Moments of frustration are inevitable.
Whether it’s dealing with missed deadlines, uncooperative colleagues, or the ever-present pressure to perform, these challenges can leave us feeling overwhelmed, discouraged, and even resentful.
Frustration is not a sign of weakness or failure; it’s a natural human response to situations that test our resilience and adaptability.
Dealing with workplace resentment
Workplace frustration stems from a multitude of factors, both external and internal.
External factors often involve external forces beyond our control, such as:
- Unrealistic expectations: When faced with unrealistic deadlines, demanding workloads, or unclear expectations, it’s easy to feel overwhelmed and frustrated.
- Communication breakdowns: Miscommunication, lack of transparency, or conflicting priorities can lead to misunderstandings, frustration, and resentment.
- Inadequate resources: Insufficient resources, such as time, tools, or personnel, can hinder progress and contribute to frustration.
Internal factors, on the other hand, arise from our own thoughts, emotions, and perceptions, such as:
- Self-doubt: When we doubt our abilities or feel inadequate, it can lead to frustration and hinder our performance.
- Perfectionism: The relentless pursuit of perfection can lead to frustration when we fall short of our own high standards.
- Lack of control: Feeling powerless or unable to influence a situation can lead to frustration and a sense of helplessness.
Here are some of the things that I find helpful when I’m especially frustrated.
Remember that it holds you back from dealing with the situation
Frustration doesn’t help you move forward.
It keeps you stuck.
Your initial response might be to figure out why exactly you’re frustrated and to go through a process where you try to understand every step of failure that got you to the point where you are now.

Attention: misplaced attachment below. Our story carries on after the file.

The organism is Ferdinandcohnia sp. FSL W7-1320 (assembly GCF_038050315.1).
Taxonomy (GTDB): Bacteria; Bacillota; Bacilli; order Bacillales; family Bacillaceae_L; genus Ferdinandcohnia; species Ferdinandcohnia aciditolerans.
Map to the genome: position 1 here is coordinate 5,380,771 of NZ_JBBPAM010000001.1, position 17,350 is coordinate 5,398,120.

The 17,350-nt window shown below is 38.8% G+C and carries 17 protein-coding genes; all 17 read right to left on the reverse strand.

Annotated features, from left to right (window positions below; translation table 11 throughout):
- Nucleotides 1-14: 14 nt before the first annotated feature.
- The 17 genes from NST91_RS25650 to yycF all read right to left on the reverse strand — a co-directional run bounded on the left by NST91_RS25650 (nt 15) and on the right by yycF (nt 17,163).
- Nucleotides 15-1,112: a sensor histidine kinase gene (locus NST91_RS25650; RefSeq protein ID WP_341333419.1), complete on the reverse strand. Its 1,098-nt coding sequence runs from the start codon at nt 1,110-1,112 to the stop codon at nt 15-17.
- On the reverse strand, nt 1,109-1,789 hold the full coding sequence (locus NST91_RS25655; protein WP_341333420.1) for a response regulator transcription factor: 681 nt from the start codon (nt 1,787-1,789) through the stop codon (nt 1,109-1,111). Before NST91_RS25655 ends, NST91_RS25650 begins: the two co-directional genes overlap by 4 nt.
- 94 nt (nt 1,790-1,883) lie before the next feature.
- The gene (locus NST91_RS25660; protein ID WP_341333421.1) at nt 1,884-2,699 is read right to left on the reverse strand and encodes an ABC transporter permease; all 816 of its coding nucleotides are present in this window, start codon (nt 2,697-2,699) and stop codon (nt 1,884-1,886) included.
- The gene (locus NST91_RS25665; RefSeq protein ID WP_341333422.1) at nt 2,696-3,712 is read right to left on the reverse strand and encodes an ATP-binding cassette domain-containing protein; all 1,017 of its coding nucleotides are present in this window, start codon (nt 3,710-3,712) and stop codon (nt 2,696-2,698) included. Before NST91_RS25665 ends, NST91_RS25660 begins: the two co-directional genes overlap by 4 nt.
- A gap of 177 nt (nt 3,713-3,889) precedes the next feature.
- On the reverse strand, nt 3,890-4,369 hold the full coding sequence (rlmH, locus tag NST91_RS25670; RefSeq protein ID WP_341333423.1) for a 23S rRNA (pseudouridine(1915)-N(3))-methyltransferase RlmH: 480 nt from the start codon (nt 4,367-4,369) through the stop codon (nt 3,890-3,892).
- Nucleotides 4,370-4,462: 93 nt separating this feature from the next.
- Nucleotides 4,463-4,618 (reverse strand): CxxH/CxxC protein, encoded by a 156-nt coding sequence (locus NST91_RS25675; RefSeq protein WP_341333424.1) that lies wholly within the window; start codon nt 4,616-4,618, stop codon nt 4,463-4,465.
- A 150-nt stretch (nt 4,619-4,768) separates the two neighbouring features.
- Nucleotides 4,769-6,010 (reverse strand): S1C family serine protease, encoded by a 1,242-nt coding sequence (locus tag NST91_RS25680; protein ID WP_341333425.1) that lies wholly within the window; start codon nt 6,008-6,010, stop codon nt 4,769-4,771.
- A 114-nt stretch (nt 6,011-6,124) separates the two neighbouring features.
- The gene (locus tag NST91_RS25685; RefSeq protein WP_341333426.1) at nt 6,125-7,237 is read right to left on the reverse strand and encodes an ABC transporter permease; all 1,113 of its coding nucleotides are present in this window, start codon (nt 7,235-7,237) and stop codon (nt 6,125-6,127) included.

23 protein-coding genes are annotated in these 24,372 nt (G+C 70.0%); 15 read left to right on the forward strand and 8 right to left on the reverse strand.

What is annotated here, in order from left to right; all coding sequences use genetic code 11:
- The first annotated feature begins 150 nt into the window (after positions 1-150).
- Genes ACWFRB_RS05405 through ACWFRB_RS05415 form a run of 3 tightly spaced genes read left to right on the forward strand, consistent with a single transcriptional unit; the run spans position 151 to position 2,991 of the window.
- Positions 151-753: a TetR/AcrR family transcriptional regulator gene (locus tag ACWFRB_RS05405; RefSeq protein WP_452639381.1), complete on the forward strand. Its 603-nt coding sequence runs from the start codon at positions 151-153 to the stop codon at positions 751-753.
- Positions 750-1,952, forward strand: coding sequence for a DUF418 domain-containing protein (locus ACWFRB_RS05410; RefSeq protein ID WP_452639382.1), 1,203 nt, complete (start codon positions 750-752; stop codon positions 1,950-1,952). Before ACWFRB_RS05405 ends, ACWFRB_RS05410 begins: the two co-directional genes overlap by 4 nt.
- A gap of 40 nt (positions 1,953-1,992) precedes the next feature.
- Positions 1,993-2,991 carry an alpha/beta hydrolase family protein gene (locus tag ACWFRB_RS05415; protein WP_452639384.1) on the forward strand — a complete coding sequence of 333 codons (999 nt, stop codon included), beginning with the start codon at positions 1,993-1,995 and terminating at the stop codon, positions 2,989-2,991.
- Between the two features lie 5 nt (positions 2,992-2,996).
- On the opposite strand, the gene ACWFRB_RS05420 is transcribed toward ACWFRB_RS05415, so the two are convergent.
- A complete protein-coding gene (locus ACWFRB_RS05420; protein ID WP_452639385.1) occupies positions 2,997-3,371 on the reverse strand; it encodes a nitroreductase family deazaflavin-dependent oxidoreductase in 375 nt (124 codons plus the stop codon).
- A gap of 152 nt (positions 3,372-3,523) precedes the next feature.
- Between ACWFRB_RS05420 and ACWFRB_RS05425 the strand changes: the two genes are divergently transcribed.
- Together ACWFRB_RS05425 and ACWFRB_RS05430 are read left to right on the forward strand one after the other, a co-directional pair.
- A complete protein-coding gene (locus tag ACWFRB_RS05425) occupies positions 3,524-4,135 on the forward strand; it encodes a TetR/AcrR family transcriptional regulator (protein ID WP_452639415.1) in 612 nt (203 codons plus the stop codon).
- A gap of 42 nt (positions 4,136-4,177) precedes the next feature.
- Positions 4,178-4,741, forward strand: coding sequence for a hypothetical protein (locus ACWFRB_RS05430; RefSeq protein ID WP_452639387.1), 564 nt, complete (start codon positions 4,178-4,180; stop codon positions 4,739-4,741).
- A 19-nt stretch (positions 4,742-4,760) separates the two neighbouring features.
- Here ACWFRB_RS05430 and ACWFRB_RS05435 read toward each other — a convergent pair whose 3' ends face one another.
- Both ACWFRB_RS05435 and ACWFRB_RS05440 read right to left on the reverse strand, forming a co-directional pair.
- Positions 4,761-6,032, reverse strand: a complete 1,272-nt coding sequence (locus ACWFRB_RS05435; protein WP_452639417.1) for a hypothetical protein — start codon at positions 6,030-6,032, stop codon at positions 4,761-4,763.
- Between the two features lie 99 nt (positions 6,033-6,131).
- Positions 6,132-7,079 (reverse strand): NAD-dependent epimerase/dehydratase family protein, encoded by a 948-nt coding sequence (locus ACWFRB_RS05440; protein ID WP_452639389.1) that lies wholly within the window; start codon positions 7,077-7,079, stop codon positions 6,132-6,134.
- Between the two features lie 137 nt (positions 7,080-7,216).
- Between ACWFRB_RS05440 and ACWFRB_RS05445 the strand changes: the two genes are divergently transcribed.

This is constructive. This is definitely worth doing.
Once you’ve gotten to that point, there’s no more purpose in being frustrated because everything beyond that point will distract you from acting.
Focus on what you can do from now on
The best thing about every frustrating situation is that there’s usually a lesson you can take from it, whatever that lesson might be.
Imagine you were in the exact same situation again, only this time you have the knowledge of hindsight because you’ve gone through it once before.
What would you do differently? What have you learned from this experience for your next time?
You might come out of that exercise with the belief that you wouldn’t actually do anything differently because you still made the best decision you could’ve.
That is also a valuable lesson to learn.
Do what you can
Once you’ve figured out how to respond to the situation and what to learn from it for the future, it’s time to act.
Let’s say there was a major bug that impacted all of your users and now it’s fixed. If you feel that the impact was large enough that you should do a post-mortem with everyone involved, go ahead and do it. If you think it was inconvenient enough to your customers that you should communicate it to them, figure out how to make that happen.
Frustration is often made a lot worse when you feel powerless.
Whether it’s speaking to your manager, seeking additional resources, or implementing new strategies, proactive steps can turn frustration into a catalyst for positive change.
Let go of the rest
Letting go is extremely challenging for everyone (myself included).
Some people seem to do this naturally because they just aren’t the type of person who dwells on things.
Most people need conscious effort and practice. It’s only through a rational thought process and breaking things down intentionally that it becomes possible to let go.
In the end, once you’ve taken the lessons that you can take and responded in whatever way you can, there’s nothing else you can do.
Feeling frustrated beyond that just takes time and energy that could be better spent elsewhere.
There’s nothing that can be done to change the situation now because it’s already happened.